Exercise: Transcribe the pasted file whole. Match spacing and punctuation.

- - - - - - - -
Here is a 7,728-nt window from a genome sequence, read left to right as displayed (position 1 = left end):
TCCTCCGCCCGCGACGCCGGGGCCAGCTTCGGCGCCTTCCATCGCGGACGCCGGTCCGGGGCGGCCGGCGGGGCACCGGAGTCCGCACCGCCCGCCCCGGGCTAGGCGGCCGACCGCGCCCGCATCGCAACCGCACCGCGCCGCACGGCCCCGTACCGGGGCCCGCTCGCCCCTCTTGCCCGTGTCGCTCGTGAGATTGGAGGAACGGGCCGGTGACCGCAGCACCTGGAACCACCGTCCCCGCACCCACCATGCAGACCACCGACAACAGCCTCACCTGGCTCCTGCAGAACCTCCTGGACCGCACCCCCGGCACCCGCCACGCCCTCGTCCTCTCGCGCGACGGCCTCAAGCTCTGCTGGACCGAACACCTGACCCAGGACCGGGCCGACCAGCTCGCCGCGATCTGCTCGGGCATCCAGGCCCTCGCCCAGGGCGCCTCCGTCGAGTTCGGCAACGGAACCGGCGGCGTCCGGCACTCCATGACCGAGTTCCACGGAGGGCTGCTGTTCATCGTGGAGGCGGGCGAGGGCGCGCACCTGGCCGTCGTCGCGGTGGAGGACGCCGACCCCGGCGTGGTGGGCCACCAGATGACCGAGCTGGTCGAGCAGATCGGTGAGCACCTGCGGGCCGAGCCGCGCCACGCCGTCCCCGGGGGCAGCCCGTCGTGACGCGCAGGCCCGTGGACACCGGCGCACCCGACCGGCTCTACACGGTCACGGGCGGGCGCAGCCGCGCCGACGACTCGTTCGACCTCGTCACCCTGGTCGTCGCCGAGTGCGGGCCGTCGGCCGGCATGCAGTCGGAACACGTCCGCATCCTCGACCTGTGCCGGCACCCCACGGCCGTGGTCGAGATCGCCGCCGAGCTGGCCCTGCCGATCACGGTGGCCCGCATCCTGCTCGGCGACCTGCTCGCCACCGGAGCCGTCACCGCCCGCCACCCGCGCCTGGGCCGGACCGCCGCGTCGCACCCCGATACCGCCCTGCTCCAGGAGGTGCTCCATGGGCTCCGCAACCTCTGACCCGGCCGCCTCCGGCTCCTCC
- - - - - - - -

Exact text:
Here is a 7,728-nt window from a genome sequence, read left to right as displayed (position 1 = left end):
TCCTCCGCCCGCGACGCCGGGGCCAGCTTCGGCGCCTTCCATCGCGGACGCCGGTCCGGGGCGGCCGGCGGGGCACCGGAGTCCGCACCGCCCGCCCCGGGCTAGGCGGCCGACCGCGCCCGCATCGCAACCGCACCGCGCCGCACGGCCCCGTACCGGGGCCCGCTCGCCCCTCTTGCCCGTGTCGCTCGTGAGATTGGAGGAACGGGCCGGTGACCGCAGCACCTGGAACCACCGTCCCCGCACCCACCATGCAGACCACCGACAACAGCCTCACCTGGCTCCTGCAGAACCTCCTGGACCGCACCCCCGGCACCCGCCACGCCCTCGTCCTCTCGCGCGACGGCCTCAAGCTCTGCTGGACCGAACACCTGACCCAGGACCGGGCCGACCAGCTCGCCGCGATCTGCTCGGGCATCCAGGCCCTCGCCCAGGGCGCCTCCGTCGAGTTCGGCAACGGAACCGGCGGCGTCCGGCACTCCATGACCGAGTTCCACGGAGGGCTGCTGTTCATCGTGGAGGCGGGCGAGGGCGCGCACCTGGCCGTCGTCGCGGTGGAGGACGCCGACCCCGGCGTGGTGGGCCACCAGATGACCGAGCTGGTCGAGCAGATCGGTGAGCACCTGCGGGCCGAGCCGCGCCACGCCGTCCCCGGGGGCAGCCCGTCGTGACGCGCAGGCCCGTGGACACCGGCGCACCCGACCGGCTCTACACGGTCACGGGCGGGCGCAGCCGCGCCGACGACTCGTTCGACCTCGTCACCCTGGTCGTCGCCGAGTGCGGGCCGTCGGCCGGCATGCAGTCGGAACACGTCCGCATCCTCGACCTGTGCCGGCACCCCACGGCCGTGGTCGAGATCGCCGCCGAGCTGGCCCTGCCGATCACGGTGGCCCGCATCCTGCTCGGCGACCTGCTCGCCACCGGAGCCGTCACCGCCCGCCACCCGCGCCTGGGCCGGACCGCCGCGTCGCACCCCGATACCGCCCTGCTCCAGGAGGTGCTCCATGGGCTCCGCAACCTCTGACCCGGCCGCCTCCGGCTCCTCC